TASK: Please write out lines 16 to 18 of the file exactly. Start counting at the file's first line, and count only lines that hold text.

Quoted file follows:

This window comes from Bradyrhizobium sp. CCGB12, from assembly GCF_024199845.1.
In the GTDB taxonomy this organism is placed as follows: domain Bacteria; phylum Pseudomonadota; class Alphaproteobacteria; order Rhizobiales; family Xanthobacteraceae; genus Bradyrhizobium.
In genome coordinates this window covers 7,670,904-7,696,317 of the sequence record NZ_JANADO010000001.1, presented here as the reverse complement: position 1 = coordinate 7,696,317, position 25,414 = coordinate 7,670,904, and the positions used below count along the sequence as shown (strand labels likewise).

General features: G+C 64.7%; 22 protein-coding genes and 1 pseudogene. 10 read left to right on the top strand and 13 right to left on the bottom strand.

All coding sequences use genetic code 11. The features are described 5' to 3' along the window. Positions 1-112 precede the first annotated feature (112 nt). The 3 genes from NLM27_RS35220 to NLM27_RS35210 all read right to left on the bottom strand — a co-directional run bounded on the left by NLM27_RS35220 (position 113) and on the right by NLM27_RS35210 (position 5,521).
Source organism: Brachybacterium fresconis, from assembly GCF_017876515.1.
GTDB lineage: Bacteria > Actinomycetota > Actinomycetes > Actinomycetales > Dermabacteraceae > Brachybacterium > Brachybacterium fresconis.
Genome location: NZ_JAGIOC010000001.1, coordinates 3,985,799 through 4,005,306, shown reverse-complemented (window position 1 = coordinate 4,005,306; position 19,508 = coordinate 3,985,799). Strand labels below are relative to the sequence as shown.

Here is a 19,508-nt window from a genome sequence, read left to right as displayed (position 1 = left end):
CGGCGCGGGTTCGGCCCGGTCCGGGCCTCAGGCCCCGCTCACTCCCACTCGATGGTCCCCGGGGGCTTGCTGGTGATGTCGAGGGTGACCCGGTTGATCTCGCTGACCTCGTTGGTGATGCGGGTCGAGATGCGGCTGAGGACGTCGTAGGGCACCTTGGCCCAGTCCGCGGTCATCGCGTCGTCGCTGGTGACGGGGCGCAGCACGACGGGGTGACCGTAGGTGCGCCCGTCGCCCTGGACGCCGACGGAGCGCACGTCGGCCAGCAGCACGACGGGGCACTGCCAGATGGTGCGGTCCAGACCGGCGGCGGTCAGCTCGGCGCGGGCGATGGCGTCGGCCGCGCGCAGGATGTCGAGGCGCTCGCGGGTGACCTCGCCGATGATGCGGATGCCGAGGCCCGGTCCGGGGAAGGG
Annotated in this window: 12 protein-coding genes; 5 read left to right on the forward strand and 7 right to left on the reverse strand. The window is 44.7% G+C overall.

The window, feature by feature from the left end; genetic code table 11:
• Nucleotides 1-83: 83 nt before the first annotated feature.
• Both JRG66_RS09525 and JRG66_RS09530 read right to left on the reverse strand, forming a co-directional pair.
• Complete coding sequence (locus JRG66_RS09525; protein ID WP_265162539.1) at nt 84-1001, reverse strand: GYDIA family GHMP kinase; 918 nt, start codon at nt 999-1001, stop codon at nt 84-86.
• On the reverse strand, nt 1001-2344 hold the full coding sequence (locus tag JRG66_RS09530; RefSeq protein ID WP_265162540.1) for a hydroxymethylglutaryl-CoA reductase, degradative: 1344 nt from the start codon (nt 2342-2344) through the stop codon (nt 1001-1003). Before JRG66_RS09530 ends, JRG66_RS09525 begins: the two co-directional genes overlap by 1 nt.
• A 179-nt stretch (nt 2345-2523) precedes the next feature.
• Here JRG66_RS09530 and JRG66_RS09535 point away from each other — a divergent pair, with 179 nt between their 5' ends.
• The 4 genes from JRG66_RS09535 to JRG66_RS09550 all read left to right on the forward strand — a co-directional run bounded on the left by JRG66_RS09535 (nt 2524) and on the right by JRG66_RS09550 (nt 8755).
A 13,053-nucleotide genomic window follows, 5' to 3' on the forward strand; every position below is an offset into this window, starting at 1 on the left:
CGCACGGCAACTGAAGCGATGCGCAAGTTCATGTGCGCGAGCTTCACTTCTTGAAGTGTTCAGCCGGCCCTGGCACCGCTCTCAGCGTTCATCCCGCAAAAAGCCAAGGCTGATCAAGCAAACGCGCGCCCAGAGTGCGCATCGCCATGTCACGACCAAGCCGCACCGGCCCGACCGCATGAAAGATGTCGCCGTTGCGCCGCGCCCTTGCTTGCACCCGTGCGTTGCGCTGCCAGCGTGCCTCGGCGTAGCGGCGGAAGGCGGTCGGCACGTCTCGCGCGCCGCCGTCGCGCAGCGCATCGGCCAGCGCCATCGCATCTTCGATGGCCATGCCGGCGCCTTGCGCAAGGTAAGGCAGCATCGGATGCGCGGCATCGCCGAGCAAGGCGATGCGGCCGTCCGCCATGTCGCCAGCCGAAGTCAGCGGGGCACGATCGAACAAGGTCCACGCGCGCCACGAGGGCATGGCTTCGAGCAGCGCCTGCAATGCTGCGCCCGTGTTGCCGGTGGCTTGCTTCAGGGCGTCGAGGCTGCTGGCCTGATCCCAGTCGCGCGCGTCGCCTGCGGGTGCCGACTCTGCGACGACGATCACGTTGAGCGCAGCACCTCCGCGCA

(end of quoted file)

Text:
• On the reverse strand, nt 1001-2344 hold the full coding sequence (locus tag JRG66_RS09530; RefSeq protein ID WP_265162540.1) for a hydroxymethylglutaryl-CoA reductase, degradative: 1344 nt from the start codon (nt 2342-2344) through the stop codon (nt 1001-1003). Before JRG66_RS09530 ends, JRG66_RS09525 begins: the two co-directional genes overlap by 1 nt.
• A 179-nt stretch (nt 2345-2523) precedes the next feature.
• Here JRG66_RS09530 and JRG66_RS09535 point away from each other — a divergent pair, with 179 nt between their 5' ends.